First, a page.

But that chassis just instils so much confidence, has so much grip that you pin it to the boards, almost involuntarily, just to see what’ll happen.

Aerodynamics is what’ll happen. There’s so much downforce, from the body, from the wing, from the enormous (and banned for racing) front and rear overhanging undertrays that you can feel it compressing the springs, especially at the back, and it wouldn’t matter what you did with the throttle, it ain’t going anywhere. Where the rear gets 59 percent of the car’s mass to cope with, at 200km/h it gets 66 percent of the downforce, just to ensure you get no nasty surprises at high speed.

Crack the throttle wide open, and it’s so stable the best you’ll get is a flicker from the ASR (traction control) light as it gives a bit of assistance. Doesn’t waver the engine note, mind you, and it walks away the instant its job is done.

So instead of being nasty, it falls, eventually and with the softest of transitions, into another gentle understeer, though this aero-bred understeer sings a completely different tune to its lower-speed mechanical counterpart.

See, there’s a minor lightening of the steering and a fair bit of block squirm that characterises the front end’s low-speed behaviour. This time, at this speed, the tread pattern is being crushed into the marbly tarmac, the blocks feel more solid and there’s a far sharper reduction in its steering weight.

The thing is poised to the point of being ridiculous, and its suspension set-up is just exquisite, to the point that it rides bumps better than you imagine possible.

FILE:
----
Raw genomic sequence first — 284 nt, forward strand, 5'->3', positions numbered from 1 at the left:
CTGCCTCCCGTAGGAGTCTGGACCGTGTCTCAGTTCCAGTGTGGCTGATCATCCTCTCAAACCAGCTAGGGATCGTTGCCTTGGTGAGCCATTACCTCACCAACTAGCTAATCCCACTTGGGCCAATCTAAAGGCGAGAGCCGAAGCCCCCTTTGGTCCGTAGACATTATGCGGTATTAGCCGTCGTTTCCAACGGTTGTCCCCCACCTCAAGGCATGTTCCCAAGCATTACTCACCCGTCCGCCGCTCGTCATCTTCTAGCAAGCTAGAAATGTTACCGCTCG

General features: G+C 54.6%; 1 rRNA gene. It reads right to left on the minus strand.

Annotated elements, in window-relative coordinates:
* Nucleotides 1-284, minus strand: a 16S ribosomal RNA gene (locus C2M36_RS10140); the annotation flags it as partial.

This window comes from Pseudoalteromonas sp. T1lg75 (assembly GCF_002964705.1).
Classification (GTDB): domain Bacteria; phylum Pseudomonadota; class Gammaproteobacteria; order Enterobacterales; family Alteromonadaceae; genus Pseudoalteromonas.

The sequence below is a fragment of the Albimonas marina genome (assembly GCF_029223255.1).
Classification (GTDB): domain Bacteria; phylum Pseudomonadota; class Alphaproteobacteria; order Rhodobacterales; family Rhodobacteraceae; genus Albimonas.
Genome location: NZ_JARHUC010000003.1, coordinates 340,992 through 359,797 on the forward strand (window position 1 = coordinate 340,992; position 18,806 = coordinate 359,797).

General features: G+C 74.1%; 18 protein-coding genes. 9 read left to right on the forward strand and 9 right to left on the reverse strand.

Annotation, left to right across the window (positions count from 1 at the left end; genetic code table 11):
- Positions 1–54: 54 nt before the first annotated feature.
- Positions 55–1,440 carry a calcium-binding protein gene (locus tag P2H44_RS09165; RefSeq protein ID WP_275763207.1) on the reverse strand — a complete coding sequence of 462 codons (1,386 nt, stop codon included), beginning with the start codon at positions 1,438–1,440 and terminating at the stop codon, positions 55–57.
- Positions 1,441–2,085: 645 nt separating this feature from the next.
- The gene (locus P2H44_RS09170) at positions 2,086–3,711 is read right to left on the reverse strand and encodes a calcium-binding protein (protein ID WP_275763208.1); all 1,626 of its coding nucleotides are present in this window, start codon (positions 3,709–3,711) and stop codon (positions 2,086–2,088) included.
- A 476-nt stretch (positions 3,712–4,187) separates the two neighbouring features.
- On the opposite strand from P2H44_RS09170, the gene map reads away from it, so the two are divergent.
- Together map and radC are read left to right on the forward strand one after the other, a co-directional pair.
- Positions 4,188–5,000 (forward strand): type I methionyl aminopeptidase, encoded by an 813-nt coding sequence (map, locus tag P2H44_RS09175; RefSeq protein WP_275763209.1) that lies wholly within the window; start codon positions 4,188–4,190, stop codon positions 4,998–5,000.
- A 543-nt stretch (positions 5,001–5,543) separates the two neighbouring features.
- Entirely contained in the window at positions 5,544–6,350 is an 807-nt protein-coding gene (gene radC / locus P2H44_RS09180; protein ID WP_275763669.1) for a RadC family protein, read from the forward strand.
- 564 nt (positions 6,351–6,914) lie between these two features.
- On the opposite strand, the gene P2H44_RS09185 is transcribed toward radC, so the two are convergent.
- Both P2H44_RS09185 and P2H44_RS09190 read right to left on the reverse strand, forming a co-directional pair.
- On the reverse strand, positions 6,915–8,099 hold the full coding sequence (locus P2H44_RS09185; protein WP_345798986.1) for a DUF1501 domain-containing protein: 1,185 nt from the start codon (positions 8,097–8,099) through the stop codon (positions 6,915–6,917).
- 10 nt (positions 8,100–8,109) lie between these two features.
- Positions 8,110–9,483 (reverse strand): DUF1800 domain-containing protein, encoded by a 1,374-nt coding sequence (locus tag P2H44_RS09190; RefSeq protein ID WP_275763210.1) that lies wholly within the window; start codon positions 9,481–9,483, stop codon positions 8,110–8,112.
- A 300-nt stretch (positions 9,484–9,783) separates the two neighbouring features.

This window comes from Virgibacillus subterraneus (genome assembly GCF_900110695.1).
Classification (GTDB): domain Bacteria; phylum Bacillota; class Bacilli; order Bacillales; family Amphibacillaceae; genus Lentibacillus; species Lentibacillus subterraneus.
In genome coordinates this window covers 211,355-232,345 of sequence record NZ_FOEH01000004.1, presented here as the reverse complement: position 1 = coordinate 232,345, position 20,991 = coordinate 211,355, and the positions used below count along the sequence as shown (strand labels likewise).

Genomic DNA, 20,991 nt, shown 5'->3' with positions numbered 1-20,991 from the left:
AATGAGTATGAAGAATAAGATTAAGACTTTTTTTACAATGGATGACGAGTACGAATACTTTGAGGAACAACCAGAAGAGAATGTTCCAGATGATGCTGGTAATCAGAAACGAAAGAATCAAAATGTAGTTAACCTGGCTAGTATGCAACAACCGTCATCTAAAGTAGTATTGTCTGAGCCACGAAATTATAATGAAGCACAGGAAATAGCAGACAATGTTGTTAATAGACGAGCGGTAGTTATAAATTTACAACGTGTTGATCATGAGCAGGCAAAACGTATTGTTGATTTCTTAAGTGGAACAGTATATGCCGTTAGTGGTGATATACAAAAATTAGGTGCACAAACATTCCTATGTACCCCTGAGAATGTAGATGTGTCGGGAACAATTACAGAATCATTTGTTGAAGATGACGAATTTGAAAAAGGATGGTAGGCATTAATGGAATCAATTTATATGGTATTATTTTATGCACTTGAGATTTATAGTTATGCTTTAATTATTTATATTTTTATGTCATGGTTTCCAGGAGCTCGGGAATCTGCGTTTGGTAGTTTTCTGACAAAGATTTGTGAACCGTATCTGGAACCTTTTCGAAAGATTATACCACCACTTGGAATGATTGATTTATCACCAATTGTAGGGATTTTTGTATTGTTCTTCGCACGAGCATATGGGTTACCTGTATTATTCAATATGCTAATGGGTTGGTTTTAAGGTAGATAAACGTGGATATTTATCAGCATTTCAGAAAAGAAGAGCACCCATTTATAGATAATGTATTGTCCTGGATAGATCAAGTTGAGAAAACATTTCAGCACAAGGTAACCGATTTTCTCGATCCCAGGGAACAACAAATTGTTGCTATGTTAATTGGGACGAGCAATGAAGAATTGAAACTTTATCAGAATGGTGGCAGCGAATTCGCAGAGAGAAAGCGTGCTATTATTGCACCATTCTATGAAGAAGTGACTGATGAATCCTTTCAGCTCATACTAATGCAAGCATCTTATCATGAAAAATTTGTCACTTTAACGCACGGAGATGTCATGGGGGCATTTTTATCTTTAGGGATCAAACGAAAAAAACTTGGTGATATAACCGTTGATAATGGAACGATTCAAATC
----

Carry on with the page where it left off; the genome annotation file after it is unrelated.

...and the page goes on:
On sharp mid-corner hits it gives a little kickback in the steering and the tail gives a dull thud. Even at high speed, it just has a little rock on the progressive rate springs at the back.

Its only two significant shortcomings are its tyres and its brake pads, which faded significantly on what was essentially a race track exercise. In both instances, though, they are almost the only road-bred components of a pure, accurate, race-bred package and, as such, are bound to be the fuse points.

Stability is the key, whether it’s changing direction in a hurry for a chicane, working its arse hard over mid-corner (flat bit of the speed bowl) undulations at 260km/h, or sliding it in second gear for the camera.

No car has a right to be this blistering, this easily, and certainly not a road car. Not a race car either.

Is it too fast for the road? More than likely, to be honest, especially since the faster you drive it, the more it shines and the more it distances itself from almost anything else out there.

Blasts from the past only on classic MOTOR

2005 Maserati MC12

BODY: 2-door, 2-seat coupe
DRIVE: rear-wheel
ENGINE: 6-litre, V12 DOHC 48v
BORE/STROKE: 92mm x 75.2mm
POWER: 465kW @ 7500rpm
TORQUE: 652Nm @ 5500rpm
WEIGHT: 1335kg
POWER-TO-WEIGHT: 348kW/tonne
TRANSMISSION: Six-speed sequential
0-100KM/H: 3.8sec
0-200KM/H: 9.9sec
0-400M: 11.3sec
0-1000M: 20.1sec
SUSPENSION: double wishbones, pushrods, progressive rate horizontal dampers, coaxial coils (f & r)
TRACK: 1660mm (f), 1650mm (r)
BRAKES (f): 380mm x 34mm cross-drilled & ventilated rotors, six-piston calipers
BRAKES (r): 335mm x 32mm cross-drilled & ventilated rotors, four-piston calipers
WHEELS: 19 x 9.0-inch (f), 19 x 13-inch (r)
TYRES: Pirelli PZero Corsa; 245/35 ZR19 (f), 345/35 ZR19 (r)
PRICE: $1.8 million